• The petitioners' proposal would result in an increase in the number of obligated parties and an increase in the overall administrative burden of the RFS.

"Shifting the financial and administrative burden to retailers and fuel distributors would result in a logistical and regulatory nightmare. Hundreds, if not thousands, of new parties would suddenly be required to demonstrate compliance," stated Growth Energy CEO Emily Skor. "This would require new rules, new staff, new infrastructure, and years of recalibrating a program that already works; not to mention potential delays with annual renewable volume obligations. Changing the point of obligation would dramatically expand the number of new obligated parties including fuel marketers, convenience stores, truck stops, trucking companies, railroads, and even consumer service companies like FedEx and UPS."

Skor further stated: "The RFS point of obligation must be preserved to ensure that fuel retailers continue to have the incentive to make the investments necessary to deliver renewable fuels that provide consumers with better, cleaner, and more affordable choices at the pump."


While several convenience store and gas station chains expressed support for the EPA's proposed denial, Phillips 66 stands on the other side of the issue and supports moving the point of obligation to the rack seller.

"The point of obligation as currently defined has the undue consequence of rewarding companies with a larger distribution presence when compared to those that have little or no distribution presence," wrote Lawrence M. Ziemba, executive vice president of refining for Phillips 66. "Moving the point of obligation to the rack seller will remove this inequity and more closely align with free market principals. The proposed modification to the program will reduce the number of paper RIN credits that obligated parties are required to purchase from other entities and simplify obligated volume adjustments associated with exported volumes." 

Fundamentally, Phillips 66 believes the RFS program should be either repealed or significantly reformed, according to Ziemba.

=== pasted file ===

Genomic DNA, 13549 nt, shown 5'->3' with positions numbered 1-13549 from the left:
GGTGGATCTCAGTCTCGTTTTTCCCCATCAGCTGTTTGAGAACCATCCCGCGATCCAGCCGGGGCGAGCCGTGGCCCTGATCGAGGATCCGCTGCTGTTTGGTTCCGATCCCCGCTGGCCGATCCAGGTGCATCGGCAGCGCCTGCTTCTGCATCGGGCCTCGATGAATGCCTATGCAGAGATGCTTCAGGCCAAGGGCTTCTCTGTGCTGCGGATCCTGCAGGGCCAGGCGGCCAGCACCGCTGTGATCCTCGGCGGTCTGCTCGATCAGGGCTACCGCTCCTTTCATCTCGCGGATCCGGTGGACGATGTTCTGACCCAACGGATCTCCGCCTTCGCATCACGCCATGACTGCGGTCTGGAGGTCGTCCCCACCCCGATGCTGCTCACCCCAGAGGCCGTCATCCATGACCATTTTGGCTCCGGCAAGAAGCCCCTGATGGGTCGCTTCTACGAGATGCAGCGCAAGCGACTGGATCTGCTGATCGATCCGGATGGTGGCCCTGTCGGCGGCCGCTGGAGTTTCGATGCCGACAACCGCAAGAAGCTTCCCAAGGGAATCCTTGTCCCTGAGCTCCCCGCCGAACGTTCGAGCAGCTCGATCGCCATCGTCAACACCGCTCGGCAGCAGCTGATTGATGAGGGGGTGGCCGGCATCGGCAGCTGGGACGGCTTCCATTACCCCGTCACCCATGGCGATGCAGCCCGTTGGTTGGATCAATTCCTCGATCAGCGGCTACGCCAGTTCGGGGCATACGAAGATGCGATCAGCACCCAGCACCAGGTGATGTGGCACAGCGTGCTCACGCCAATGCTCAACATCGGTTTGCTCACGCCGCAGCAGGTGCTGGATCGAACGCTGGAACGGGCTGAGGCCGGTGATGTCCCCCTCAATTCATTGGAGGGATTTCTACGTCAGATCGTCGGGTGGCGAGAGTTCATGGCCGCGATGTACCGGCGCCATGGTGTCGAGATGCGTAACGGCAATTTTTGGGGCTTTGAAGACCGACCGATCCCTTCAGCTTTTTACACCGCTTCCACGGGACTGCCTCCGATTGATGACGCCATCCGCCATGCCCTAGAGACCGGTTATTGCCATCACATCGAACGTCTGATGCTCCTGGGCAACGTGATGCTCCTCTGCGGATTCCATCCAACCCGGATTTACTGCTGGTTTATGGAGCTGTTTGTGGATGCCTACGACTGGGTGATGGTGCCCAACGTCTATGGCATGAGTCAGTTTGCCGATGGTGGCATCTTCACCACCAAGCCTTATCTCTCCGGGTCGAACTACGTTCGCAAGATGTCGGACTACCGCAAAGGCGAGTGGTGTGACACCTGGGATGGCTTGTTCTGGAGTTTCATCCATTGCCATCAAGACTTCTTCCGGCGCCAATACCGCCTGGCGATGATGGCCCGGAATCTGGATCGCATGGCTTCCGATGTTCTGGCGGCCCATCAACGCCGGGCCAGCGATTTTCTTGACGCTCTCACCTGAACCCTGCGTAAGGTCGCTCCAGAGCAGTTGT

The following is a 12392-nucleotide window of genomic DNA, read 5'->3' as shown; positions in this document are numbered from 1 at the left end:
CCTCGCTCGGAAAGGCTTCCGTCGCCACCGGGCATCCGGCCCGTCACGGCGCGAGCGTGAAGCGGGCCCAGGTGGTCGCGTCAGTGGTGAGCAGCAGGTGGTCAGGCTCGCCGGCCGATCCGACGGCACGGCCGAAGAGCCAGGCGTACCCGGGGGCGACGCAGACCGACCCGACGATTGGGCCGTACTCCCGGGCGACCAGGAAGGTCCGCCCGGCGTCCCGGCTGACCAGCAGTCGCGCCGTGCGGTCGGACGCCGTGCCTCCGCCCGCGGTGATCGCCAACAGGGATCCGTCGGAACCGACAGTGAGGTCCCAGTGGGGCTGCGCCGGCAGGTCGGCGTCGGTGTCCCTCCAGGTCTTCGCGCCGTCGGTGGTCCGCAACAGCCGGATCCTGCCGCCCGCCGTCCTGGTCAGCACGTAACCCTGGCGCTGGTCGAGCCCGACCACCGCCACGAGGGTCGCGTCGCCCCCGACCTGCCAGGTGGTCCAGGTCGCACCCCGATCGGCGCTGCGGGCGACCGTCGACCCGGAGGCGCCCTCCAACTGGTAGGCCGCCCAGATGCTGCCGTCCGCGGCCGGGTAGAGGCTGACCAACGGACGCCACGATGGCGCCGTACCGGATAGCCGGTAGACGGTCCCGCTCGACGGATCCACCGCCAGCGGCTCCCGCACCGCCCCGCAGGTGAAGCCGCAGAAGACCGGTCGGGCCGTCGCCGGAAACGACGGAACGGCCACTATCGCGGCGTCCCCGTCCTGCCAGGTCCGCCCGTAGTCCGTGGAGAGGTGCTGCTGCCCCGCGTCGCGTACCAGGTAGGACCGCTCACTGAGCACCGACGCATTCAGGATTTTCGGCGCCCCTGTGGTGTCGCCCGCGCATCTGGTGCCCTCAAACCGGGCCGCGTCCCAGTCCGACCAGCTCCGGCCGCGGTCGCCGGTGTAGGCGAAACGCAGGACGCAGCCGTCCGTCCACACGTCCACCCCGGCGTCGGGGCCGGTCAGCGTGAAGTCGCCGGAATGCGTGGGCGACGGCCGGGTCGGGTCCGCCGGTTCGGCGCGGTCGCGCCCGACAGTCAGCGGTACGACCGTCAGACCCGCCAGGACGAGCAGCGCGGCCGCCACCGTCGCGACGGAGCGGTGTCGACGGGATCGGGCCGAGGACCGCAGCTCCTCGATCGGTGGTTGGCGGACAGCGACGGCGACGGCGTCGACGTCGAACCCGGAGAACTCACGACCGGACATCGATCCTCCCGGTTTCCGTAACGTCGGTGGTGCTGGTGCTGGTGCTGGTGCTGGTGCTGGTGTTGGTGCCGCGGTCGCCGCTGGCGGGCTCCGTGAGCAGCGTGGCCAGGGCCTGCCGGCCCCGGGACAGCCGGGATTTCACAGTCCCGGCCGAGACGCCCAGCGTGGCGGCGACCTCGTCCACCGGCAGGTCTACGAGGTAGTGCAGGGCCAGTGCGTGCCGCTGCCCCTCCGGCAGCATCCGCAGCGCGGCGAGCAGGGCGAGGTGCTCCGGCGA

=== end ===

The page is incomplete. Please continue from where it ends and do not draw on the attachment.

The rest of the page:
"The statutory volumes were established based on several faulty assumptions, resulting in an unworkable program, which included forecasts of increasing gasoline demand and the development of sufficient advanced and cellulosic fuel production. Although moving the point of obligation would address some program inequities, EPA must recognize that barriers such as retail infrastructure compatibility issues, vehicle warranty concerns, and insufficient advanced biofuel technologies will continue to limit the increased use of renewable fuels," Ziemba continued. 

Holding a different opinion, convenience store and gas station chains that expressed support for the EPA's proposed denial include Marathon Petroleum Corp., Casey's General Stores Inc., Chronister Oil Co., Circle K Stores Inc., Cumberland Farms Inc., Kwik Trip Inc., Murphy USA, Pilot Travel Centers, QuikTrip Corp., RaceTrac Petroleum Inc., Sheetz Inc., Thorntons Inc., Wawa Inc., and others.

Iowa-based Casey's commissioned Northcoast Research to analyze its gasoline margins in order to address public commentary that it is making windfall RIN profits through the current RFS structure. "There is no explicit connection between Casey's motor fuel profitability and RIN values," the company concluded.

Chronister Oil, an independent fuel marketer and retailer that has 12 c-stores, also spoke out against claims that fuel retailers blend to make a profit. "We blend to reduce cost and remain competitive; the savings is passed directly to the consumer," the company said. "When one retailer changes the big price numbers in the sky, everyone changes their numbers as well. If one retailer has an advantage in price, it is leveraged to increase sales and take customers."

Chronister also noted that "there are no new customers, only someone else's," which is a fundamental reason why retailers cannot afford to leave RINs out of the fuel equation.

"The petition to move the point of obligation has the retail reality all wrong: retailers pass on savings to consumers and the current RFS structure encourages the blending and consumption of renewable fuels. It does all that, and increases the choices consumers can make at the pump," Chronister said.

Marathon Petroleum, the third largest U.S. refiner that markets products through Marathon and Speedway, argued in its letter to the EPA that neither refiners nor consumers would benefit from moving the point of obligation. A change would "lead to cases of uncertainty and error in the RIN transactions and open the door to fraudulent RIN activities," according to Marathon, and "create more than five times as many individual points of obligation than currently exist, which will further exacerbate the complexity of the program."